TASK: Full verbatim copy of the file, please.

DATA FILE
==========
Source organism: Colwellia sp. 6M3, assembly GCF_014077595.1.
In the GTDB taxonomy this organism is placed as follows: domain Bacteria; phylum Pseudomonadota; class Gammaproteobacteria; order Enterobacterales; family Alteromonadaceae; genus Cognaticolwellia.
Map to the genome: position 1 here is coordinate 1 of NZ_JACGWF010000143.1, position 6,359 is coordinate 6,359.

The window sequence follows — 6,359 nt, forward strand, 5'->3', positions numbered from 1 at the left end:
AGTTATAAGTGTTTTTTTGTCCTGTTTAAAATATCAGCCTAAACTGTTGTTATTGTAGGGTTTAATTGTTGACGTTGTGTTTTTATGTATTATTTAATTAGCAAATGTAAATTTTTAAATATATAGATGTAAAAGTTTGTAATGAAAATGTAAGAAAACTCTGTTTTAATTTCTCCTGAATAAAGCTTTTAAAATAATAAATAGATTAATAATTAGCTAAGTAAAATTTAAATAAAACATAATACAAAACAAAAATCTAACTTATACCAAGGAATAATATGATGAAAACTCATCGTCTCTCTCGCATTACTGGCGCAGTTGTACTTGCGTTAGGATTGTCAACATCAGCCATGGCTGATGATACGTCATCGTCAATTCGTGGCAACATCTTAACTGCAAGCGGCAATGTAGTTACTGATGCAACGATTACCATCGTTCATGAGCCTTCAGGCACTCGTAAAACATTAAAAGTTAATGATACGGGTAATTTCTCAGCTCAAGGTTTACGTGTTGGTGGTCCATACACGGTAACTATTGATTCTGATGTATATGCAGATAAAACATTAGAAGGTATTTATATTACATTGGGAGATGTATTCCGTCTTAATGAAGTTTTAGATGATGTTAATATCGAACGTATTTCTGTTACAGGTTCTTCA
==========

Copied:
Source organism: Colwellia sp. 6M3, assembly GCF_014077595.1.
In the GTDB taxonomy this organism is placed as follows: domain Bacteria; phylum Pseudomonadota; class Gammaproteobacteria; order Enterobacterales; family Alteromonadaceae; genus Cognaticolwellia.
Map to the genome: position 1 here is coordinate 1 of NZ_JACGWF010000143.1, position 6,359 is coordinate 6,359.

The window sequence follows — 6,359 nt, forward strand, 5'->3', positions numbered from 1 at the left end:
AGTTATAAGTGTTTTTTTGTCCTGTTTAAAATATCAGCCTAAACTGTTGTTATTGTAGGGTTTAATTGTTGACGTTGTGTTTTTATGTATTATTTAATTAGCAAATGTAAATTTTTAAATATATAGATGTAAAAGTTTGTAATGAAAATGTAAGAAAACTCTGTTTTAATTTCTCCTGAATAAAGCTTTTAAAATAATAAATAGATTAATAATTAGCTAAGTAAAATTTAAATAAAACATAATACAAAACAAAAATCTAACTTATACCAAGGAATAATATGATGAAAACTCATCGTCTCTCTCGCATTACTGGCGCAGTTGTACTTGCGTTAGGATTGTCAACATCAGCCATGGCTGATGATACGTCATCGTCAATTCGTGGCAACATCTTAACTGCAAGCGGCAATGTAGTTACTGATGCAACGATTACCATCGTTCATGAGCCTTCAGGCACTCGTAAAACATTAAAAGTTAATGATACGGGTAATTTCTCAGCTCAAGGTTTACGTGTTGGTGGTCCATACACGGTAACTATTGATTCTGATGTATATGCAGATAAAACATTAGAAGGTATTTATATTACATTGGGAGATGTATTCCGTCTTAATGAAGTTTTAGATGATGTTAATATCGAACGTATTTCTGTTACAGGTTCTTCA